An Adverse Event (AE) is defined as any untoward medical occurrence (side effect) in a clinical investigation participant administered a drug; it does not necessarily have to have a causal relationship with this treatment. A TEAE is defined as an adverse event that occurs after receiving the drug.

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Ages Eligible for Study:   18 Years and older   (Adult, Older Adult)
Sexes Eligible for Study:   All
Accepts Healthy Volunteers:   No

Inclusion Criteria:

  1. Adults age 18 or older
  2. Determined to have had at least two partial seizures by an epilepsy specialist, or to have had a single partial seizure with clinical and/or laboratory evidence of a high seizure recurrence risk
  3. Monotherapy on levetiracetam less than or equal to 1500 mg/day for at least two weeks
  4. Breakthrough seizure while on stable dose (>5 days) of levetiracetam monotherapy regimen, not due to provocative factors (e.g. hypoglycemia, head trauma, missed medications)

Exclusion Criteria:

  1. Clinical suspicion of nonepileptic psychogenic seizures or idiopathic generalized epilepsy
  2. Pregnant, child-bearing age not using contraception, or breast feeding
  3. Medical contraindication to adding lacosamide
  4. History of antiepileptic drug (AED) polytherapy
  5. Presence of a vagus nerve stimulator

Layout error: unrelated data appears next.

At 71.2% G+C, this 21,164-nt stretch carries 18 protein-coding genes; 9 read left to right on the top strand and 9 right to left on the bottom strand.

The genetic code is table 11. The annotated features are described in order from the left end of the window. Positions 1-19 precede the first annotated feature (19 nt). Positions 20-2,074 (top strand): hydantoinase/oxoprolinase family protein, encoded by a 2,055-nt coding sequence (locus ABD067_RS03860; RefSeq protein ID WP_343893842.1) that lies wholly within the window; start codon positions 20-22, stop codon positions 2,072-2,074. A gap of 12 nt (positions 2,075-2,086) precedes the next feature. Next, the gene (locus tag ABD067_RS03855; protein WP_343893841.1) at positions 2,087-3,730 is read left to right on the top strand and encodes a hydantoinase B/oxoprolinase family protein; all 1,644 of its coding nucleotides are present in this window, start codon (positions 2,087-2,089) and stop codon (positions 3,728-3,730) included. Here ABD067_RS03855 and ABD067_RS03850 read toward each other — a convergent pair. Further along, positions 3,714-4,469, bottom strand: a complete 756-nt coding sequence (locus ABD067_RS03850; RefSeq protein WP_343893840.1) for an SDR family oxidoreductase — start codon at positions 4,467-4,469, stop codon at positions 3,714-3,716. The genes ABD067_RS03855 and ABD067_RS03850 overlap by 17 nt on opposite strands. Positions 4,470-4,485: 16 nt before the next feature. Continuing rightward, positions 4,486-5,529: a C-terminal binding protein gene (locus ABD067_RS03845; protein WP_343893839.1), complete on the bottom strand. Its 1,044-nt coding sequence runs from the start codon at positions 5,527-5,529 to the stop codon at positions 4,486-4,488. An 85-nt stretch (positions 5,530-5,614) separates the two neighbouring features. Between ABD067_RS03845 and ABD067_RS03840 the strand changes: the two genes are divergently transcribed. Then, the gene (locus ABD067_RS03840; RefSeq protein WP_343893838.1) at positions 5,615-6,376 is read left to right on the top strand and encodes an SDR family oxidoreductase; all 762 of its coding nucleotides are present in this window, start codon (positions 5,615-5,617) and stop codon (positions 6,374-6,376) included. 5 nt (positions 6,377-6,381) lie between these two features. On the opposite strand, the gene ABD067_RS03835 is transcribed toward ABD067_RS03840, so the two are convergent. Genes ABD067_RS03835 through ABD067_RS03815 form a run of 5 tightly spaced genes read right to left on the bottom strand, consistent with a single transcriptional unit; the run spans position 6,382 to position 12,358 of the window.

6. Creatinine clearance of less than 50 mL/min
  7. Blood pressure instability: pulse <50 or >100, systolic blood pressure (SBP) <50 or >180, clinically significant electrocardiogram (EKG) abnormality
  8. History of significant drug rash or anaphylactic reaction with antiepileptic drug
  9. Patients with progressive lesions (e.g. brain tumors)

Information from the National Library of Medicine

To learn more about this study, you or your doctor may contact the study research staff using the contact information provided by the sponsor.

Please refer to this study by its identifier (NCT number): NCT01345058

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United States, Massachusetts
Brigham and Women's Hospital
Boston, Massachusetts, United States, 02115
Sponsors and Collaborators
Brigham and Women's Hospital
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Principal Investigator: Jong Woo Lee, MD, PhD Brigham and Women's Hospital
Publications of Results:
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Responsible Party: Jong Woo Lee, Associate Neurologist, Brigham and Women's Hospital Identifier: NCT01345058    
Other Study ID Numbers: 2010-P-001630
First Posted: April 29, 2011    Key Record Dates
Results First Posted: April 25, 2017
Last Update Posted: May 30, 2017
Last Verified: April 2017
Keywords provided by Jong Woo Lee, Brigham and Women's Hospital:
antiepileptic drug
Additional relevant MeSH terms:
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Brain Diseases
Central Nervous System Diseases
Nervous System Diseases
Nootropic Agents
Voltage-Gated Sodium Channel Blockers
Sodium Channel Blockers
Membrane Transport Modulators
Molecular Mechanisms of Pharmacological Action